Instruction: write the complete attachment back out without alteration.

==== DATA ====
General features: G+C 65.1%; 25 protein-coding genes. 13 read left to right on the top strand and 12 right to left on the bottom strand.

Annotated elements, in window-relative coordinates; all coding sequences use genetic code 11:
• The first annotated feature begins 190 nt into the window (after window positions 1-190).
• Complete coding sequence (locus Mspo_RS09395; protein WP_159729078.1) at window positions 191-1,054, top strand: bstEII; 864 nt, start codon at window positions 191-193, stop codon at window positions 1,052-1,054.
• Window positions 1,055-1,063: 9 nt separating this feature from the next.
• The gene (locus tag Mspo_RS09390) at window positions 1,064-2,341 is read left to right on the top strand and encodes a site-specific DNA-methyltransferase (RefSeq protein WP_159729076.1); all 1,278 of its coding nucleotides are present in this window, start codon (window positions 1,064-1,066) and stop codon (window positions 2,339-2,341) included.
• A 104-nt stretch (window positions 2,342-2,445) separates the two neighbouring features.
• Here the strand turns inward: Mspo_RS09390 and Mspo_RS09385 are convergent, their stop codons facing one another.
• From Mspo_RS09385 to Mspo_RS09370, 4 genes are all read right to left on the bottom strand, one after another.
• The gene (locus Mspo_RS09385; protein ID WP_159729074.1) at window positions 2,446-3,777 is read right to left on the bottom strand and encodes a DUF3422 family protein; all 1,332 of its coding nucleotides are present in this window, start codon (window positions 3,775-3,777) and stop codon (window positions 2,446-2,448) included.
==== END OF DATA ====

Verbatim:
General features: G+C 65.1%; 25 protein-coding genes. 13 read left to right on the top strand and 12 right to left on the bottom strand.

Annotated elements, in window-relative coordinates; all coding sequences use genetic code 11:
• The first annotated feature begins 190 nt into the window (after window positions 1-190).
• Complete coding sequence (locus Mspo_RS09395; protein WP_159729078.1) at window positions 191-1,054, top strand: bstEII; 864 nt, start codon at window positions 191-193, stop codon at window positions 1,052-1,054.
• Window positions 1,055-1,063: 9 nt separating this feature from the next.
• The gene (locus tag Mspo_RS09390) at window positions 1,064-2,341 is read left to right on the top strand and encodes a site-specific DNA-methyltransferase (RefSeq protein WP_159729076.1); all 1,278 of its coding nucleotides are present in this window, start codon (window positions 1,064-1,066) and stop codon (window positions 2,339-2,341) included.
• A 104-nt stretch (window positions 2,342-2,445) separates the two neighbouring features.
• Here the strand turns inward: Mspo_RS09390 and Mspo_RS09385 are convergent, their stop codons facing one another.
• From Mspo_RS09385 to Mspo_RS09370, 4 genes are all read right to left on the bottom strand, one after another.
• The gene (locus Mspo_RS09385; protein ID WP_159729074.1) at window positions 2,446-3,777 is read right to left on the bottom strand and encodes a DUF3422 family protein; all 1,332 of its coding nucleotides are present in this window, start codon (window positions 3,775-3,777) and stop codon (window positions 2,446-2,448) included.